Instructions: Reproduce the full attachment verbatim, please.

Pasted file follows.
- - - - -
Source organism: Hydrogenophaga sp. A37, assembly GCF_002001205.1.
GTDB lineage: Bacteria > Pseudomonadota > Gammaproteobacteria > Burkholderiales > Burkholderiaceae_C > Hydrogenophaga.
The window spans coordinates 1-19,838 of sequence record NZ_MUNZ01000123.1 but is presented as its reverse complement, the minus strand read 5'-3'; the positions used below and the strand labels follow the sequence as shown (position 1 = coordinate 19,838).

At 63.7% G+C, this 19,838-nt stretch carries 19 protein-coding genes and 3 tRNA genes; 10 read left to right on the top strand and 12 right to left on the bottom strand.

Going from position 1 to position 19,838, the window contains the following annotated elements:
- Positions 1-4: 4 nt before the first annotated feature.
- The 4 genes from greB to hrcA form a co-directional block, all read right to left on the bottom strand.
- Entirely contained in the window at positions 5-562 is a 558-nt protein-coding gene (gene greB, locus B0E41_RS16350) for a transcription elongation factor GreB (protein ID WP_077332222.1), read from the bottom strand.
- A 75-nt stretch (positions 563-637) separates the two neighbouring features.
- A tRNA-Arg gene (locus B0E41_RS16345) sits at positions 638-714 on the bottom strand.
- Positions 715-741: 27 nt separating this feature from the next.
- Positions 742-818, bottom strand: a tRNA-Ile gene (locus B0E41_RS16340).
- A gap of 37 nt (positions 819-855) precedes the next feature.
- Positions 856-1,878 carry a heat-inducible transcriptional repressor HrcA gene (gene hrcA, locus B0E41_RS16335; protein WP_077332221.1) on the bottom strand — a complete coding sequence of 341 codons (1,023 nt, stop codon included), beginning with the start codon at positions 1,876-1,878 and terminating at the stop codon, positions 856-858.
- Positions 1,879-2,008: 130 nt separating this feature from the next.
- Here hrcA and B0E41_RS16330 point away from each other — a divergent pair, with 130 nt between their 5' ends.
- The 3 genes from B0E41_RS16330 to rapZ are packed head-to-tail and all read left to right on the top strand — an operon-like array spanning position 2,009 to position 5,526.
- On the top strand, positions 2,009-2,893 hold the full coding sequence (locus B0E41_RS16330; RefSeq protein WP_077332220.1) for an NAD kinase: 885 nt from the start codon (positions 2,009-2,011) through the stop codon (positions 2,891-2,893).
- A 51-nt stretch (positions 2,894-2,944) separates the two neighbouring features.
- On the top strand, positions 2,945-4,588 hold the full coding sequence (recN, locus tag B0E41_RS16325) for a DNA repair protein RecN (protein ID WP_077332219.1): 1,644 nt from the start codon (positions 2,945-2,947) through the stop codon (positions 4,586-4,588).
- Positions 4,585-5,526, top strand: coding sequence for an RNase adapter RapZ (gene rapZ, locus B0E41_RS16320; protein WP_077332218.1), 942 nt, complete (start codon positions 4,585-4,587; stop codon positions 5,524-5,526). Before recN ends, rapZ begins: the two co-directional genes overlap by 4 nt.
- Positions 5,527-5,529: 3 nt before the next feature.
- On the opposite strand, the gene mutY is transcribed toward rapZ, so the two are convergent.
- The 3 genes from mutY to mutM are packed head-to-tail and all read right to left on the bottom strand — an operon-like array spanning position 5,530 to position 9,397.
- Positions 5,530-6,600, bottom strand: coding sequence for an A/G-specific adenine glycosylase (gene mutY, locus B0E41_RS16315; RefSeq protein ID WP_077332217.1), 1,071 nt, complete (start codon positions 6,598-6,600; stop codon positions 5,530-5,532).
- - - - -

Source organism: Hydrogenophaga sp. A37, assembly GCF_002001205.1.
GTDB lineage: Bacteria > Pseudomonadota > Gammaproteobacteria > Burkholderiales > Burkholderiaceae_C > Hydrogenophaga.
The window spans coordinates 1-19,838 of sequence record NZ_MUNZ01000123.1 but is presented as its reverse complement, the minus strand read 5'-3'; the positions used below and the strand labels follow the sequence as shown (position 1 = coordinate 19,838).

At 63.7% G+C, this 19,838-nt stretch carries 19 protein-coding genes and 3 tRNA genes; 10 read left to right on the top strand and 12 right to left on the bottom strand.

Going from position 1 to position 19,838, the window contains the following annotated elements:
- Positions 1-4: 4 nt before the first annotated feature.
- The 4 genes from greB to hrcA form a co-directional block, all read right to left on the bottom strand.
- Entirely contained in the window at positions 5-562 is a 558-nt protein-coding gene (gene greB, locus B0E41_RS16350) for a transcription elongation factor GreB (protein ID WP_077332222.1), read from the bottom strand.
- A 75-nt stretch (positions 563-637) separates the two neighbouring features.
- A tRNA-Arg gene (locus B0E41_RS16345) sits at positions 638-714 on the bottom strand.
- Positions 715-741: 27 nt separating this feature from the next.
- Positions 742-818, bottom strand: a tRNA-Ile gene (locus B0E41_RS16340).
- A gap of 37 nt (positions 819-855) precedes the next feature.
- Positions 856-1,878 carry a heat-inducible transcriptional repressor HrcA gene (gene hrcA, locus B0E41_RS16335; protein WP_077332221.1) on the bottom strand — a complete coding sequence of 341 codons (1,023 nt, stop codon included), beginning with the start codon at positions 1,876-1,878 and terminating at the stop codon, positions 856-858.
- Positions 1,879-2,008: 130 nt separating this feature from the next.
- Here hrcA and B0E41_RS16330 point away from each other — a divergent pair, with 130 nt between their 5' ends.
- The 3 genes from B0E41_RS16330 to rapZ are packed head-to-tail and all read left to right on the top strand — an operon-like array spanning position 2,009 to position 5,526.
- On the top strand, positions 2,009-2,893 hold the full coding sequence (locus B0E41_RS16330; RefSeq protein WP_077332220.1) for an NAD kinase: 885 nt from the start codon (positions 2,009-2,011) through the stop codon (positions 2,891-2,893).
- A 51-nt stretch (positions 2,894-2,944) separates the two neighbouring features.
- On the top strand, positions 2,945-4,588 hold the full coding sequence (recN, locus tag B0E41_RS16325) for a DNA repair protein RecN (protein ID WP_077332219.1): 1,644 nt from the start codon (positions 2,945-2,947) through the stop codon (positions 4,586-4,588).
- Positions 4,585-5,526, top strand: coding sequence for an RNase adapter RapZ (gene rapZ, locus B0E41_RS16320; protein WP_077332218.1), 942 nt, complete (start codon positions 4,585-4,587; stop codon positions 5,524-5,526). Before recN ends, rapZ begins: the two co-directional genes overlap by 4 nt.
- Positions 5,527-5,529: 3 nt before the next feature.
- On the opposite strand, the gene mutY is transcribed toward rapZ, so the two are convergent.
- The 3 genes from mutY to mutM are packed head-to-tail and all read right to left on the bottom strand — an operon-like array spanning position 5,530 to position 9,397.
- Positions 5,530-6,600, bottom strand: coding sequence for an A/G-specific adenine glycosylase (gene mutY, locus B0E41_RS16315; RefSeq protein ID WP_077332217.1), 1,071 nt, complete (start codon positions 6,598-6,600; stop codon positions 5,530-5,532).